I believe that God is changeless. God is perfect and cannot sin. God is holy. God's being changeless means that what He says at one time lasts forever. When he says in Ephesians 2, "For it is by grace you have been saved, through faith and this not from yourselves, it is the gift of God not by works, so that no one can boast.", it stays in effect forever. God does not change His mind because He is changeless from eternity. So if God says in context that I'm saved through faith and not by works I'm going to believe it. So when I take James 2:24 out of context, I see that it says that we are justified not by faith alone. But this is because I took it out of context. God says in Ephesians that it is by faith alone by grace alone. James 2 out of context can't be true because God does not change.
So when I look at James 2 in context, I see the section is saying that if you don't have works your faith is dead. Works will naturally come out of faith because of our motivation for Christ. But this section says that without works faith is dead. Well if you don't have the motivation of Christ's death and resurrection you won't have works, and faith is dead because you don't believe in Christ. The whole section is not clearly saying that we are justified by works. It's clearly saying that without works faith is dead. So when it says, "You see that a person is justified by what he does and not by faith alone," it must relate to the entire section. And the section doesn't talk about justification by works. It says faith without good works (or fruits of the spirit) is dead. James 2:24 is saying that if you don't have works you don't have faith, and if you don't have faith you won't receive the gift of salvation. How can James 2:24 be saying that we are justified by works if the entire section (vs. 14-26) is not talking about being justified by works? And how can James 2:24 be saying that we are justified by works if Ephesians 2 clearly very very very clearly says that we are saved by grace alone by faith alone, remembering that God is Holy and changeless?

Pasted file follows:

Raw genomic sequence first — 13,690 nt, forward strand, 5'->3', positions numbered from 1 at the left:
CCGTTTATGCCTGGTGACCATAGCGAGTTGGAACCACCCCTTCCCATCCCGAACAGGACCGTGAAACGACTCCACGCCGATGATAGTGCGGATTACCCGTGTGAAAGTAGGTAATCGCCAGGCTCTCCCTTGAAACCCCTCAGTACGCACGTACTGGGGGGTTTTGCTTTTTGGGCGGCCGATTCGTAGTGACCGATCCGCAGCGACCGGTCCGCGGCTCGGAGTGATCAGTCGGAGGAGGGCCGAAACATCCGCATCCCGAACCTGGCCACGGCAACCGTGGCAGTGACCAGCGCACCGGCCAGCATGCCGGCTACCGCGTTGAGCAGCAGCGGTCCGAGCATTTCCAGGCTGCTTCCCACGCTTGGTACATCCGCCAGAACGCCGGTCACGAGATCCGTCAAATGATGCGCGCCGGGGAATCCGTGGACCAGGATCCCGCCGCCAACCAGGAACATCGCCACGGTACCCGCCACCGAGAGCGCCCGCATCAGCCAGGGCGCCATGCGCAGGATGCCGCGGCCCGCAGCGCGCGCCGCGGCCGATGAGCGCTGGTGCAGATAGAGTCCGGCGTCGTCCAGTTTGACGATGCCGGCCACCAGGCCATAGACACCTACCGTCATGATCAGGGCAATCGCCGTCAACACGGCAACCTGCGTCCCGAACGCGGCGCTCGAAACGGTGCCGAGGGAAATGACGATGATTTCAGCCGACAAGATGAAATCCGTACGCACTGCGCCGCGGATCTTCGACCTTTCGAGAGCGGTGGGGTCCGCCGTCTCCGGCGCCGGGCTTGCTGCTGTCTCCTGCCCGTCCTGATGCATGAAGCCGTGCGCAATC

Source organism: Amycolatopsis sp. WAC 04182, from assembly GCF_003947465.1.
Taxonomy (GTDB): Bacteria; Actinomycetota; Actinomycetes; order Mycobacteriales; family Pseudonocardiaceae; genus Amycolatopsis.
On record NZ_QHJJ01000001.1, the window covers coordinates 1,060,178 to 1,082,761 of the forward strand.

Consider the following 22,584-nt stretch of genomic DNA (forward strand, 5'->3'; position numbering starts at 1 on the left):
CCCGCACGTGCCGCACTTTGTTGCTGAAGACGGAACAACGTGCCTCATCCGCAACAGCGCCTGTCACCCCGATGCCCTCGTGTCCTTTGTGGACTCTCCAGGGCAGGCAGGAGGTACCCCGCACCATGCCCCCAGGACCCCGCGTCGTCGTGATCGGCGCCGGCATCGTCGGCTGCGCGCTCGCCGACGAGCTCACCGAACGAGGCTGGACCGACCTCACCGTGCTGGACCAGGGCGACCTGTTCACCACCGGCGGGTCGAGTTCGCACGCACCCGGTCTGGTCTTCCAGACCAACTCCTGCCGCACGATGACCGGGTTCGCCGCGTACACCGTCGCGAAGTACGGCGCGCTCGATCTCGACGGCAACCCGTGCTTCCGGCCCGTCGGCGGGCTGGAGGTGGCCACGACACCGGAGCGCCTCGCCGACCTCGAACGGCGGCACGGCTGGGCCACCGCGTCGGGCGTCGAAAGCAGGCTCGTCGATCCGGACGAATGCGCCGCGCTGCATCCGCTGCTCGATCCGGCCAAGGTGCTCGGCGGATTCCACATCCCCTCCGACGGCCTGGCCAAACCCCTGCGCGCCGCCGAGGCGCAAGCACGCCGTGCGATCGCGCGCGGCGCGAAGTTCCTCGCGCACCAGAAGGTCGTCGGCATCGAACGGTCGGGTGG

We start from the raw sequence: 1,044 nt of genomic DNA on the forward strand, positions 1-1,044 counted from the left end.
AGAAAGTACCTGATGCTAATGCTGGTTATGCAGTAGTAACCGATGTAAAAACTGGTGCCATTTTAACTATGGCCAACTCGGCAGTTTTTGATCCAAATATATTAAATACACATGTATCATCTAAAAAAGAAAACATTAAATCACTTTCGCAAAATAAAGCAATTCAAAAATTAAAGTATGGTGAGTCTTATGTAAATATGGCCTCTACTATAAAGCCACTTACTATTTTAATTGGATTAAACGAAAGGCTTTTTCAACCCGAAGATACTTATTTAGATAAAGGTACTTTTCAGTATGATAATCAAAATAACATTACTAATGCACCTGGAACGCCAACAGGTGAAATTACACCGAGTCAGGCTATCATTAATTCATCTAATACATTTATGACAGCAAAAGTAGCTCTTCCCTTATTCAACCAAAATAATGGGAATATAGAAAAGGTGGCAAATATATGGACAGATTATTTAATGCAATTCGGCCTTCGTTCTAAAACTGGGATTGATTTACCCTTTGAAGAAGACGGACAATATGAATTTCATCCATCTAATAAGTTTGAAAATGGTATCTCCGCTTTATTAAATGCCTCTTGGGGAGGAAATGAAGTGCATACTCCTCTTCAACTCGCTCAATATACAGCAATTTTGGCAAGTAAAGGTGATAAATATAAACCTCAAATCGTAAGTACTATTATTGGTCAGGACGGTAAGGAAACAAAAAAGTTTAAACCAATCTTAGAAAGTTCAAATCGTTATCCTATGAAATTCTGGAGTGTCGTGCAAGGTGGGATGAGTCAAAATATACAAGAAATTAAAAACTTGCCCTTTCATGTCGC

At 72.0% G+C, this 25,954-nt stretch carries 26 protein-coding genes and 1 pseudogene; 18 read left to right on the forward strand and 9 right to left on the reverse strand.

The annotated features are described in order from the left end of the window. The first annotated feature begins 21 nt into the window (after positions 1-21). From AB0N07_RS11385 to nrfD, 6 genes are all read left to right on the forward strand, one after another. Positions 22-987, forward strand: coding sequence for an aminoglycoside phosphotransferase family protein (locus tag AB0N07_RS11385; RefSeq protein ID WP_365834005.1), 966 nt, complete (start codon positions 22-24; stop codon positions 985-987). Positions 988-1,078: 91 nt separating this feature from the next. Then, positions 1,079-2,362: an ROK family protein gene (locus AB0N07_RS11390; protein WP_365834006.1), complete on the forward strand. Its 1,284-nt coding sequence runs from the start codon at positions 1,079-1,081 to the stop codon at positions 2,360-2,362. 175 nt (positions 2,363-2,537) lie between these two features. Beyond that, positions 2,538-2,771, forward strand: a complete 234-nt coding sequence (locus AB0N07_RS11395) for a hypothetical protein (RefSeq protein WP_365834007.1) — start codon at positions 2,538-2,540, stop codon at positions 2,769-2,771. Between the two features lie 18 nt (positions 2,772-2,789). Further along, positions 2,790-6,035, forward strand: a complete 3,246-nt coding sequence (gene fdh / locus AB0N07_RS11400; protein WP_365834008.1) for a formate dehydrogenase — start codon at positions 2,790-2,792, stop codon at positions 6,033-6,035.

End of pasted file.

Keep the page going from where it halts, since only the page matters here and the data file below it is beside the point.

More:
You referenced the theif on the cross as an "exception" to being justified by works because he didn't have time to do them. God doesn't make exceptions. He's changeless. In His holiness, to save us, He demanded that someone must live a perfect life and die to save everyone and that believing in that person we might be saved. In His holiness God also demanded that this person must be a human. We'll since no human could live a perfect life He sent Jesus(God's Son) because He was God and perfect but He was also true man. In God's Holiness He had one plan for salvation. And He's never made an exception to that ever. Everyone from the beginning of the earth who was saved was saved by believing in Jesus as their Savior from all of their sins. It's through faith that all who have been saved have been saved.
John 3:16 also refered to as the Gospel in a nutshell says, "... that whoever believes in Him shall not perish but have eternal life." This is also a passage that coresponds to being saved just by believing. Just by having faith.
"God is not a man, that he should lie, nor a son of man, that he should change his mind. Does he speak and then not act? Does he promise and not fulfill?"-Numbers 23:19

del_button August 29, 2009 at 9:19 PM
Anonymous said...